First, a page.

NEWS AND ISSUES


Testimony by New York State Senator Duane before the New York City Department of Housing Preservation and Development Regarding Proposed Amendments to Rules Governing City-Aided Limited-Profit Housing Companies


September 13, 2011

My name is Thomas K. Duane and I represent New York State's 29th Senate District, which includes the Mitchell-Lama cooperative East Midtown Plaza (EMP) and the Article V limited-equity cooperative Mutual Redevelopment Houses. I strongly support the New York City Department of Housing Preservation and Development's (HPD) proposed amended rules governing such City-aided and supervised limited-profit housing companies.

As a whole, the package of amended rules that HPD has proposed will strengthen the governance of these housing companies to facilitate the preservation of this precious affordable housing stock for current and future generations of moderate- and middle-income New Yorkers.

I am particularly appreciative of HPD's proposed amendments to the regulations governing feasibility studies and offering plans. Under the current system, once shareholders have approved a resolution authorizing an expenditure to "ascertain the desirability of dissolution and/or reconstitution," boards of directors may make unchecked expenditures to advance those ends. At EMP, for example, the Board of Directors, on the basis of a single 2002 vote on a feasibility study, has spent more than $2 million in operating funds for legal fees alone to promote the housing company's dissolution. These corporate funds have been used not only to explore the feasibility of dissolution and advance an offering plan, but also, since EMP's January 14, 2009 dissolution vote failed to garner the requisite approval of two-thirds of eligible shareholders, to pursue legal challenges to the terms of the vote set forth by HPD, the New York State Attorney General and EMP's own Certificate of Incorporation. It is long past time that such blank checks are prohibited.

It is therefore reasonable that HPD seeks to set a limit on the amount a board of directors may spend on the preparation of a feasibility study without obtaining separate shareholder approval. However, I believe that the approval required should be two-thirds of eligible shareholders rather than a simple majority of shareholders represented at the vote. It is also reasonable that HPD is proposing that a maximum dollar amount be specified in a resolution authorizing the preparation of an offering plan, which still must be approved by two-thirds of the dwelling units based on one vote per apartment. I likewise appreciate HPD's intention in proposing to require an additional vote to approve "any additional expenditures of funds in furtherance of dissolution and/or reconstitution," however, as above, I believe a two-thirds threshold rather than a simple majority of the dwelling units represented at the meeting should be similarly applied.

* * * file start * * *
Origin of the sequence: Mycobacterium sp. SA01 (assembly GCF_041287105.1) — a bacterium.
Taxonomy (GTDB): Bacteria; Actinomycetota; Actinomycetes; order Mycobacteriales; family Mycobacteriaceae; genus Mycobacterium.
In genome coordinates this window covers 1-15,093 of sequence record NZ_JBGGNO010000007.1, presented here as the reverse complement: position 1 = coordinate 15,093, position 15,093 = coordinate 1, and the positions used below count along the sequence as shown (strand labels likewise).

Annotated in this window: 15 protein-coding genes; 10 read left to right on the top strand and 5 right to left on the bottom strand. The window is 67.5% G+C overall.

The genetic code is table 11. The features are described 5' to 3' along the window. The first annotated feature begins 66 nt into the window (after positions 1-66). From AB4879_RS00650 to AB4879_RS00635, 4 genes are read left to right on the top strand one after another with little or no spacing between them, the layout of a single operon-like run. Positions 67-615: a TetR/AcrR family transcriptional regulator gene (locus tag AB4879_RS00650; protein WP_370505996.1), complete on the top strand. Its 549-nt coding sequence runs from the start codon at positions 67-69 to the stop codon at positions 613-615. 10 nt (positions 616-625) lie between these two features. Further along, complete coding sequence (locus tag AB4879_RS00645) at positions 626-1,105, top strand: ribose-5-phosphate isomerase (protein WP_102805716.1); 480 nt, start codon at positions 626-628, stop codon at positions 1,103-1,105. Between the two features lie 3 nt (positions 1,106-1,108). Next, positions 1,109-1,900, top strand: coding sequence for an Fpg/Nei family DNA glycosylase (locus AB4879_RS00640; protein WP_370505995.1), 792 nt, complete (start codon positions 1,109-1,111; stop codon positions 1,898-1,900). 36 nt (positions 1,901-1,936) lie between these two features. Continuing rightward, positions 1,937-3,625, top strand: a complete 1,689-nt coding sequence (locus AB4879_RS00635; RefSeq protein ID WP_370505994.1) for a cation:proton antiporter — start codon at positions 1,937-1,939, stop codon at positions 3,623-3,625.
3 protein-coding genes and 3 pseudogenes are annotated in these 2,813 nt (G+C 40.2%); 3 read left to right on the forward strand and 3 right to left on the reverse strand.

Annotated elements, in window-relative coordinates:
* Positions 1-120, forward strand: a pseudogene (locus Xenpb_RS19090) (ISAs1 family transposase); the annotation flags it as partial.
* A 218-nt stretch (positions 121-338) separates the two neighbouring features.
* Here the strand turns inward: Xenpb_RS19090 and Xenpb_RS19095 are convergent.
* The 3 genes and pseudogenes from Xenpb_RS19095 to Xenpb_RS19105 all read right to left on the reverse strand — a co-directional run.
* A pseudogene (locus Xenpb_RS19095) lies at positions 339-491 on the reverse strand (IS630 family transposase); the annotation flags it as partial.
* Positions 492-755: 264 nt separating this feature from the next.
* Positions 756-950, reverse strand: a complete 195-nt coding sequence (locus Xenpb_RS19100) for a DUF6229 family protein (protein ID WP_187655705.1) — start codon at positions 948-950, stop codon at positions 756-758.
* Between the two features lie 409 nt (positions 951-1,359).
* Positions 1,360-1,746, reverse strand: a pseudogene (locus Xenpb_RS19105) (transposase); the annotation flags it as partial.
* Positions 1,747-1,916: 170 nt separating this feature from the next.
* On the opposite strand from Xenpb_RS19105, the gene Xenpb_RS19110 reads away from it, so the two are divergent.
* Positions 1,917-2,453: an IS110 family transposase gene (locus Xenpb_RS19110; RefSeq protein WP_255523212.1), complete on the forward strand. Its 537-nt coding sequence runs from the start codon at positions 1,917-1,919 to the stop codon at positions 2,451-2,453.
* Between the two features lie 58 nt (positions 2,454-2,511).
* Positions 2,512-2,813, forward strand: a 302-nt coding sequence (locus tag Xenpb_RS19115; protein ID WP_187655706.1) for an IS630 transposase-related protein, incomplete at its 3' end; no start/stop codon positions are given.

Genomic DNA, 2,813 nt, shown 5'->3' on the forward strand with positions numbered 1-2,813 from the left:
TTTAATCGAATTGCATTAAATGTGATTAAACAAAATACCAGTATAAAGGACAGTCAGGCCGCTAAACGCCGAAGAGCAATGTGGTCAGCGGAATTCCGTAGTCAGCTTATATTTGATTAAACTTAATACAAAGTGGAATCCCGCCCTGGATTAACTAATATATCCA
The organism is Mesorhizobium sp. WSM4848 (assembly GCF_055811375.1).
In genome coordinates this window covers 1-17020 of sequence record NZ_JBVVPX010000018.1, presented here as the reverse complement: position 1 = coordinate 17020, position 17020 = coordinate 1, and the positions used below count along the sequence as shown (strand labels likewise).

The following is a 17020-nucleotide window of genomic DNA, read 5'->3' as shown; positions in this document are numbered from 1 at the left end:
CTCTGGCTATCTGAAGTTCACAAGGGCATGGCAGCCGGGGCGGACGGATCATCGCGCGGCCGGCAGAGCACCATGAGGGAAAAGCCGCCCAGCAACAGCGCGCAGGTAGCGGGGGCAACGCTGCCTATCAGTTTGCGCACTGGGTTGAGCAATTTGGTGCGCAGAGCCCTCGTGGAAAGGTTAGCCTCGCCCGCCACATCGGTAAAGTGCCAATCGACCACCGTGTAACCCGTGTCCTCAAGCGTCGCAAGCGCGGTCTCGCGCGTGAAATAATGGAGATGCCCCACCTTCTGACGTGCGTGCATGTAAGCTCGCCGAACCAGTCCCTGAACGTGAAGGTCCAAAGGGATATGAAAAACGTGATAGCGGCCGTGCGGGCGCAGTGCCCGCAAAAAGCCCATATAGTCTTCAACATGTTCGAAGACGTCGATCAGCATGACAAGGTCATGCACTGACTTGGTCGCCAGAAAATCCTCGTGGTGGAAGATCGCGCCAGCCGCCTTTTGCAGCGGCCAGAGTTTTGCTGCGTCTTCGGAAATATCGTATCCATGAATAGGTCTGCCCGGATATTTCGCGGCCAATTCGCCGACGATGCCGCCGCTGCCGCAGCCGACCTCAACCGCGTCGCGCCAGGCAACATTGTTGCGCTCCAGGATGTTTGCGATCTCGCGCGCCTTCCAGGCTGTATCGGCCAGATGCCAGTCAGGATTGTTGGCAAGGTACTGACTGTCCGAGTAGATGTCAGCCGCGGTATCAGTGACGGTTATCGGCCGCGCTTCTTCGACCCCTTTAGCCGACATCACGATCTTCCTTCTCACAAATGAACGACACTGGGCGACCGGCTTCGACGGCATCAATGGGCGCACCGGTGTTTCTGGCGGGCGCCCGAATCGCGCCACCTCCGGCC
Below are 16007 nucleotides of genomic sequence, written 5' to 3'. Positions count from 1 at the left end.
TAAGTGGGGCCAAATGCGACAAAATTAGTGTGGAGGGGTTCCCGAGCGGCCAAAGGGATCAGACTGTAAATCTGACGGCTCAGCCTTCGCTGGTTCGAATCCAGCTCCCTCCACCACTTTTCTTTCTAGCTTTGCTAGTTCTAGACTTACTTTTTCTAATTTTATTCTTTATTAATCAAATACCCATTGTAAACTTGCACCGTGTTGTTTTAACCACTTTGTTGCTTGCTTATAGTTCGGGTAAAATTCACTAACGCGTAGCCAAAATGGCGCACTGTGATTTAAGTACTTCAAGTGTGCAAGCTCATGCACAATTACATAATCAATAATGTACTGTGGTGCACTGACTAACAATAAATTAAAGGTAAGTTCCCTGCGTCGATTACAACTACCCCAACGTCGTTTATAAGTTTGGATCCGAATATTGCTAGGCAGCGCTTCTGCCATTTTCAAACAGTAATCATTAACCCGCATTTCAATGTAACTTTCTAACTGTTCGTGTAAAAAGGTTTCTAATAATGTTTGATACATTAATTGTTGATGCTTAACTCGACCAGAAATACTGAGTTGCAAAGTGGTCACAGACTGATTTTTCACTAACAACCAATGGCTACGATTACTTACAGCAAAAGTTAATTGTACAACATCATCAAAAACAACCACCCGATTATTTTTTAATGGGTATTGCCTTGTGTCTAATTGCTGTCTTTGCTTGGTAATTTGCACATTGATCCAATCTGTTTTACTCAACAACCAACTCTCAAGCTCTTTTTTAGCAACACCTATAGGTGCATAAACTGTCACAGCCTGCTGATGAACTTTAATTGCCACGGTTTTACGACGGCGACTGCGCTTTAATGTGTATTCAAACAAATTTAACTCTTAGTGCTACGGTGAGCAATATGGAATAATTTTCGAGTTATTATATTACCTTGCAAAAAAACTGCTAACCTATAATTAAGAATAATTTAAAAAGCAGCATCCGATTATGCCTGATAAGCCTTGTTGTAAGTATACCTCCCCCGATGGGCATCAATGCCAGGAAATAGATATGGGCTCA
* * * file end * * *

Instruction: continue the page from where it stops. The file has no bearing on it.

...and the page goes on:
At the very least, in both votes on expenditures towards a feasibility study and additional expenditures towards dissolution and/or reconstitution, the requisite majority should be of shareholders "present," rather than simply those "represented." Allowing the votes of those "represented" leads to the abuse of proxies and the undue influence of absentee shareholders.

One other proposal I wish to note is the removal of the current language in Subdivision (e) of Section 3-03 of Chapter 3 of Title 28 of the Rules of the City of New York. I applaud the elimination of the never imposed rule regarding grounds for the removal of shareholders if their income should increase to substantially exceed the maximum prescribed by these rules. As others will no doubt note, the very existence of the rule was used by pro-privatization cooperators to scare others into thinking they were potentially at risk of over-income eviction if they choose to remain in the Mitchell-Lama program. It has been pointed out to me that the elimination of this subdivision also makes obsolete the fourth paragraph of Section 3-02(i)(1), regarding certain circumstances under which a tenant/cooperator "shall not be considered over income for purposes of eviction." As it likewise is misleading and subject to misrepresentation, it too should be removed.

Thank you for promulgating these amended rules and for giving me this opportunity to testify. I greatly appreciate HPD's commitment to preserving affordable housing, and I strongly urge you to approve the proposed amendments after incorporating the suggestions I have put forth.

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